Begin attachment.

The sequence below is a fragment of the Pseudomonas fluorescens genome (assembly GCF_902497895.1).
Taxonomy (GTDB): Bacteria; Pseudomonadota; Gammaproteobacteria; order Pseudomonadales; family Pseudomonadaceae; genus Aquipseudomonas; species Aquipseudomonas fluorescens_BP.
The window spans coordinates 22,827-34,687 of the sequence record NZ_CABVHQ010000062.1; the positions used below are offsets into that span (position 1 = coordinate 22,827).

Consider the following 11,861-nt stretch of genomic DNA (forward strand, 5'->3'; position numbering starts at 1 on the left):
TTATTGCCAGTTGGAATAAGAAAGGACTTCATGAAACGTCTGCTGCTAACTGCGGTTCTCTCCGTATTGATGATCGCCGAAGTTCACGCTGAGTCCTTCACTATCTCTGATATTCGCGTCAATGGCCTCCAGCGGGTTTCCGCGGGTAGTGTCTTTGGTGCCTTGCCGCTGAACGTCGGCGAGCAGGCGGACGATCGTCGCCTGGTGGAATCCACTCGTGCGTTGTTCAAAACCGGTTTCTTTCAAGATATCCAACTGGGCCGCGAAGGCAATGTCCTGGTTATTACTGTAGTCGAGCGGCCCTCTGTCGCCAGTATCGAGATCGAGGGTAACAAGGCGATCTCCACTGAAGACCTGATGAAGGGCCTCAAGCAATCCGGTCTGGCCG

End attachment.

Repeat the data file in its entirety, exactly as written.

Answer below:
The sequence below is a fragment of the Pseudomonas fluorescens genome (assembly GCF_902497895.1).
Taxonomy (GTDB): Bacteria; Pseudomonadota; Gammaproteobacteria; order Pseudomonadales; family Pseudomonadaceae; genus Aquipseudomonas; species Aquipseudomonas fluorescens_BP.
The window spans coordinates 22,827-34,687 of the sequence record NZ_CABVHQ010000062.1; the positions used below are offsets into that span (position 1 = coordinate 22,827).

Consider the following 11,861-nt stretch of genomic DNA (forward strand, 5'->3'; position numbering starts at 1 on the left):
TTATTGCCAGTTGGAATAAGAAAGGACTTCATGAAACGTCTGCTGCTAACTGCGGTTCTCTCCGTATTGATGATCGCCGAAGTTCACGCTGAGTCCTTCACTATCTCTGATATTCGCGTCAATGGCCTCCAGCGGGTTTCCGCGGGTAGTGTCTTTGGTGCCTTGCCGCTGAACGTCGGCGAGCAGGCGGACGATCGTCGCCTGGTGGAATCCACTCGTGCGTTGTTCAAAACCGGTTTCTTTCAAGATATCCAACTGGGCCGCGAAGGCAATGTCCTGGTTATTACTGTAGTCGAGCGGCCCTCTGTCGCCAGTATCGAGATCGAGGGTAACAAGGCGATCTCCACTGAAGACCTGATGAAGGGCCTCAAGCAATCCGGTCTGGCCG